Atlanta Botanical Garden asks court to dismiss gun-rights suit

A lawyer for the Atlanta Botanical Garden on Monday asked Georgia's highest court to reject a lawsuit that contends the garden cannot order people carrying guns to leave the property even if they have valid licenses to carry weapons.

The suit was brought by after one of its members, who was

Atlanta Botanical Garden

carrying a firearm in a waistband holster, was escorted off the grounds. The individual, Phillip Evans, claimed when he bought his family’s one-year membership at the garden, he was also openly displaying his weapon and no member of the garden’s staff objected.

After Evans was escorted off the grounds in October 2014, the garden’s CEO contacted him and said only police officers were permitted to have weapons at the gardens. Evans is also a plaintiff in the litigation, which, if successful, could have far-reaching implications.

Michael Brown, a lawyer for the Botanical Garden, told the Georgia Supreme Court athat Evans and GeorgiaCarry are bringing their suit at the wrong time and in an improper fashion. If someone wants to challenge the way the law is being applied, that person should come to the garden armed with a weapon, be arrested for refusing to leave when asked to do so and then raise it when defending the criminal case, Brown said.

GeorgiaCarry’s lawyer, John Monroe, urged the justices to rule in his organization’s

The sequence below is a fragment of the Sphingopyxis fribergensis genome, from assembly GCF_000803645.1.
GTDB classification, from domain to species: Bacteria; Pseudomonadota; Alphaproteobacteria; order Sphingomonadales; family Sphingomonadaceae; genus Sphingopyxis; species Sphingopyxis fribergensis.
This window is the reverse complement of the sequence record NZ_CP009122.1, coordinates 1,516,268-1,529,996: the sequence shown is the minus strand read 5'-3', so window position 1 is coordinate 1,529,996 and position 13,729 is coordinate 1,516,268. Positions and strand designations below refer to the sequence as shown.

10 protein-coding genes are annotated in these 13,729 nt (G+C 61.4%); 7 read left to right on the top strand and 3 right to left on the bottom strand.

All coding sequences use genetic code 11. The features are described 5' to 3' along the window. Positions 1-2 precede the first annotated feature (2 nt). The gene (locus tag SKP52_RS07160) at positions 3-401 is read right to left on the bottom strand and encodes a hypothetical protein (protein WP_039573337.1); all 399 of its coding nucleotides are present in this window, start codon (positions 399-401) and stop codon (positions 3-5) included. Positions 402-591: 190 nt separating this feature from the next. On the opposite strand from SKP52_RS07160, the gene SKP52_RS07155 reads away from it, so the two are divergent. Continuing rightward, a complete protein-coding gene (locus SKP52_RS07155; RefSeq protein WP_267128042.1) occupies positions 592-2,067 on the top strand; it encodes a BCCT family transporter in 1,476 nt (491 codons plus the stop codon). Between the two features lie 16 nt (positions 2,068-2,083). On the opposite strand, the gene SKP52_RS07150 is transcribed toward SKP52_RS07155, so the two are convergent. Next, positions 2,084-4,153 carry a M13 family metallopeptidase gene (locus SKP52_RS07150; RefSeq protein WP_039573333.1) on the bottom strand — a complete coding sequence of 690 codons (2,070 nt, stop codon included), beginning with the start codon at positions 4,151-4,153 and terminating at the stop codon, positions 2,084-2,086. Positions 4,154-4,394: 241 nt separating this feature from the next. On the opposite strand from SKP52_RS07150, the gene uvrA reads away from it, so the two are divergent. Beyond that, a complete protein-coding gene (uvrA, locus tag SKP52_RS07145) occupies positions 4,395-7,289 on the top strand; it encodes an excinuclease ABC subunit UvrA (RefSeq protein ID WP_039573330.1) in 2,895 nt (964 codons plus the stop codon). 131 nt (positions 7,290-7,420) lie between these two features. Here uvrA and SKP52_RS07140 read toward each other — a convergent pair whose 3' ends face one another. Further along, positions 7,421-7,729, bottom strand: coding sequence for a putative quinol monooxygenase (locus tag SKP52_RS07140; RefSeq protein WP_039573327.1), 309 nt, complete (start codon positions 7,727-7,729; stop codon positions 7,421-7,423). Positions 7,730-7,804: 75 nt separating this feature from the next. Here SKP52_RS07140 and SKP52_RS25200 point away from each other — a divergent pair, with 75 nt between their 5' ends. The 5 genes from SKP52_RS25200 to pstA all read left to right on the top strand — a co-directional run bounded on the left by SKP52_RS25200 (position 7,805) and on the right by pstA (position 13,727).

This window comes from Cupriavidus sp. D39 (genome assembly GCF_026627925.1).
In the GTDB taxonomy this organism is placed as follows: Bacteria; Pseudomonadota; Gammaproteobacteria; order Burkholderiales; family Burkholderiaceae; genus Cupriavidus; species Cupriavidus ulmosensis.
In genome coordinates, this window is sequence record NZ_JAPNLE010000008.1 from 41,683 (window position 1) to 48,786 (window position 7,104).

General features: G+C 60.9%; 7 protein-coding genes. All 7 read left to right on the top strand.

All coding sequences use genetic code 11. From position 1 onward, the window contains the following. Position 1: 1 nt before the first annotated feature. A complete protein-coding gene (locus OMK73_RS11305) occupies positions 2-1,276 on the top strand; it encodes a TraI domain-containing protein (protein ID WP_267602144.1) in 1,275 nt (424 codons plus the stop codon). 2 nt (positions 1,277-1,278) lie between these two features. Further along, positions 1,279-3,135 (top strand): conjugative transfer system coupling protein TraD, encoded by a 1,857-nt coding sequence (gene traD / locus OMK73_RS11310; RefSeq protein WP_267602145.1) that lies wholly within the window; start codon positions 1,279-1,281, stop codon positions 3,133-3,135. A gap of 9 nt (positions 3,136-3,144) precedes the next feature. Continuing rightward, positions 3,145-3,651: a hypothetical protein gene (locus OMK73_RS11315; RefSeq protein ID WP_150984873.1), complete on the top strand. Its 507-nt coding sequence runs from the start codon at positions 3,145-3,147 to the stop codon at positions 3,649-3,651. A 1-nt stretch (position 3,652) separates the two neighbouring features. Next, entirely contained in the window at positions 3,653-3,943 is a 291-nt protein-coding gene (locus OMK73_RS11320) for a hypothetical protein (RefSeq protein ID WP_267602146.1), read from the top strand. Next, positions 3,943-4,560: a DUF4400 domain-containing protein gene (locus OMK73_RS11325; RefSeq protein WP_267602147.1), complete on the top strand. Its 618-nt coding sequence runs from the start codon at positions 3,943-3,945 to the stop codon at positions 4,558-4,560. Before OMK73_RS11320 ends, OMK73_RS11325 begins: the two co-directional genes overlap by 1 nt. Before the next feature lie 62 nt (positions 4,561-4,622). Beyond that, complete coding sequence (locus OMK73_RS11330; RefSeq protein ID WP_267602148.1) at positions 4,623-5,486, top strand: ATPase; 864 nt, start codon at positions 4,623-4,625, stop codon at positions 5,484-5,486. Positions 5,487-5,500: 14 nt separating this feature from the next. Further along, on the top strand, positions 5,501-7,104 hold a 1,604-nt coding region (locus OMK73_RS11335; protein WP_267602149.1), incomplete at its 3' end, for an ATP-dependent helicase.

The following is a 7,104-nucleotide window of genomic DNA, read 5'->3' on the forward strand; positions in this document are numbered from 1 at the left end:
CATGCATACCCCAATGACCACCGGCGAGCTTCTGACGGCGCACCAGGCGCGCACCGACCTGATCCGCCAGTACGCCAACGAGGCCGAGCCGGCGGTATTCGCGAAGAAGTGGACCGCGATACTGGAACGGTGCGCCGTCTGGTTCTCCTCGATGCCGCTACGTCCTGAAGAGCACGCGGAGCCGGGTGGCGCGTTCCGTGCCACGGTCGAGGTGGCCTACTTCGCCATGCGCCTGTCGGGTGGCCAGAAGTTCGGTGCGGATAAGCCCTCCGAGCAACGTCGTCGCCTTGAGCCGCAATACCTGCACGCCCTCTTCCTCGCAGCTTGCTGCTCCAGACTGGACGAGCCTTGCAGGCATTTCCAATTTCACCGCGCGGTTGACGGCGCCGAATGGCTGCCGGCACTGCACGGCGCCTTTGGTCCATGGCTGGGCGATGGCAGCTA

John Monroe of

favor. State law only allows private property owners to dictate whether people carrying firearms can be prohibited from entering the grounds, he said.

Because the Botanical Garden leases its land from the city of Atlanta, it is therefore public property and the private property exception does not apply, he said. If you want to be able to be able to eject someone who is carrying a firearm from a property, lease the property from a private entity, not a public one, he said.

Brown disagreed. He told the justices that a decision the court issued in 1963 involving Delta Airlines said just the opposite – that public property, when leased to a private entity, is considered to be private property. Otherwise, Brown argued, people can carry weapons into sports arenas or hotels located on public land leased to private entities without fear of being told to leave.

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About the Author

Bill Rankin
Bill Rankin
Bill Rankin covers criminal justice, the death penalty and legal affairs. He also hosts the AJC’s “Breakdown” podcast.